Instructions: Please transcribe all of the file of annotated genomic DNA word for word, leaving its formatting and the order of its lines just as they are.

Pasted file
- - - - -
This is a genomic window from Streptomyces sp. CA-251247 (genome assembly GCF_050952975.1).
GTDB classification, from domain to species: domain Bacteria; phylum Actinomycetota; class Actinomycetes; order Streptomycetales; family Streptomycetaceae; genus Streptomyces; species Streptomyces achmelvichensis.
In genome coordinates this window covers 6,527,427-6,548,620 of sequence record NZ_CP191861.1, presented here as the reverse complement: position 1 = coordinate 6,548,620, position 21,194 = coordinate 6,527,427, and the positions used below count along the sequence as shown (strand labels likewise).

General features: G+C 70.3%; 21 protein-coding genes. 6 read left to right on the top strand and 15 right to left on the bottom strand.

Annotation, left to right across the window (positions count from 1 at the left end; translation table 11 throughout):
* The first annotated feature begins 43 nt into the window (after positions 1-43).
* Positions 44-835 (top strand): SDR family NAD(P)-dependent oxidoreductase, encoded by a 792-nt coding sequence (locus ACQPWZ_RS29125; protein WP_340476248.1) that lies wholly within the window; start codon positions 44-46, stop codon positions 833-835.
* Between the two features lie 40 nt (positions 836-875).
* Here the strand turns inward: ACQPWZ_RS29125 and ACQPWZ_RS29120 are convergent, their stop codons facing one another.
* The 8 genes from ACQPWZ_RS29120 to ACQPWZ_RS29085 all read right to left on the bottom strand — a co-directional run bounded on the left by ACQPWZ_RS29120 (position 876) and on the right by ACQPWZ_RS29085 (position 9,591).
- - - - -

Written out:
This is a genomic window from Streptomyces sp. CA-251247 (genome assembly GCF_050952975.1).
GTDB classification, from domain to species: domain Bacteria; phylum Actinomycetota; class Actinomycetes; order Streptomycetales; family Streptomycetaceae; genus Streptomyces; species Streptomyces achmelvichensis.
In genome coordinates this window covers 6,527,427-6,548,620 of sequence record NZ_CP191861.1, presented here as the reverse complement: position 1 = coordinate 6,548,620, position 21,194 = coordinate 6,527,427, and the positions used below count along the sequence as shown (strand labels likewise).

General features: G+C 70.3%; 21 protein-coding genes. 6 read left to right on the top strand and 15 right to left on the bottom strand.

Annotation, left to right across the window (positions count from 1 at the left end; translation table 11 throughout):
* The first annotated feature begins 43 nt into the window (after positions 1-43).
* Positions 44-835 (top strand): SDR family NAD(P)-dependent oxidoreductase, encoded by a 792-nt coding sequence (locus ACQPWZ_RS29125; protein WP_340476248.1) that lies wholly within the window; start codon positions 44-46, stop codon positions 833-835.
* Between the two features lie 40 nt (positions 836-875).
* Here the strand turns inward: ACQPWZ_RS29125 and ACQPWZ_RS29120 are convergent, their stop codons facing one another.
* The 8 genes from ACQPWZ_RS29120 to ACQPWZ_RS29085 all read right to left on the bottom strand — a co-directional run bounded on the left by ACQPWZ_RS29120 (position 876) and on the right by ACQPWZ_RS29085 (position 9,591).